Poem / by Jessica Hunter

"MAY"

What lay on the road was no mere handful of snake. It was the copperhead at last, golden under the street lamp. I hope to see everything in this world before I die. I knelt on the road and stared. Its head was wedge-shaped and fell back in the unexpected slimness of a neck. The body itself was thick, tense, electric. Clearly this wasn’t black snake looking down from the limbs of a tree, or green snake, or the garter, whizzing over the rocks. Where these had, oh, such shyness, this one had none. When I moved a little, it turned and clamped its eyes on mine; then it jerked toward me. I jumped back and watched as it flowed on across the road and down into the dark. My heart was pounding. I stood a while, listening to the small sounds of the woods and looking at the stars. After excitement we are so restful. When the thumb of fear lifts, we are so alive.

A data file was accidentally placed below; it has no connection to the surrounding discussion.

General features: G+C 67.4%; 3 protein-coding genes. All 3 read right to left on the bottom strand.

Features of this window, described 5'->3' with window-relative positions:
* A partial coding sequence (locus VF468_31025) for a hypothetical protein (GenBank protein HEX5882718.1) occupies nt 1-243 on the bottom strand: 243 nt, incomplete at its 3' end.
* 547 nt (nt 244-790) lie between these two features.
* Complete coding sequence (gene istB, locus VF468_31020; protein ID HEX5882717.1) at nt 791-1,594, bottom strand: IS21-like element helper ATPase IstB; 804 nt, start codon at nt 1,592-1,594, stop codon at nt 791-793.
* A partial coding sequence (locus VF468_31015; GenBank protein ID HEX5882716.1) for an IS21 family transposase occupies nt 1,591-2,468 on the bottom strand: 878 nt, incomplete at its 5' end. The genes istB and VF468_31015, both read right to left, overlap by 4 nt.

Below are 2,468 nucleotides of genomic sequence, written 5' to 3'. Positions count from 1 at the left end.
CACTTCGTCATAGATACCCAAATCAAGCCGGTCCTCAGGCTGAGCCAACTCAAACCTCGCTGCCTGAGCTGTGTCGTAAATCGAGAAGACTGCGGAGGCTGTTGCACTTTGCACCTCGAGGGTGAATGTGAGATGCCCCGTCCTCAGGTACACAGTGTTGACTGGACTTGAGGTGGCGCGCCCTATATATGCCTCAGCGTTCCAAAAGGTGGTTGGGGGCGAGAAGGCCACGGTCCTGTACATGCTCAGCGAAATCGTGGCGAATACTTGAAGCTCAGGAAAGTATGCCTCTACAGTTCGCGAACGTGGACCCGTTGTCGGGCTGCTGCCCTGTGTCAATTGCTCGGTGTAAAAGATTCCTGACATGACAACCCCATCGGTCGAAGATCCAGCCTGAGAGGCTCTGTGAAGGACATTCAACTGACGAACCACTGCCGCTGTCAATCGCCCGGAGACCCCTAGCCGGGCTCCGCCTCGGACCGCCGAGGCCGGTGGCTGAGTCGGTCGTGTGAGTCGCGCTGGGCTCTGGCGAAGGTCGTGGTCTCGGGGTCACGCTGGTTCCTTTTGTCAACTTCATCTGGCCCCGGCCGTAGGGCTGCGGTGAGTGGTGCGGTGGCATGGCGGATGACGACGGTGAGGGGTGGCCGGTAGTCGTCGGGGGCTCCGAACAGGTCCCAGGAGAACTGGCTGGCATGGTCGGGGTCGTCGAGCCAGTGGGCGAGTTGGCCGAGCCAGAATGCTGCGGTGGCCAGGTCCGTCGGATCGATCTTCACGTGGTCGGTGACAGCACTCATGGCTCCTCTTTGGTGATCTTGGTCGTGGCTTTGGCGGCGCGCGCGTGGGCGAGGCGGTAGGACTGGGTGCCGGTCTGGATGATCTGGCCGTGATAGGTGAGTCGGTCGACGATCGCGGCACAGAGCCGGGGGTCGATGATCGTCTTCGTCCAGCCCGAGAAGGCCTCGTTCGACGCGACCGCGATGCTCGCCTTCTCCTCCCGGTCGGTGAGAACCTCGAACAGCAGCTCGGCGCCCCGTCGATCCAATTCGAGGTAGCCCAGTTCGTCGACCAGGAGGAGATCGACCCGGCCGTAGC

-- Mary Oliver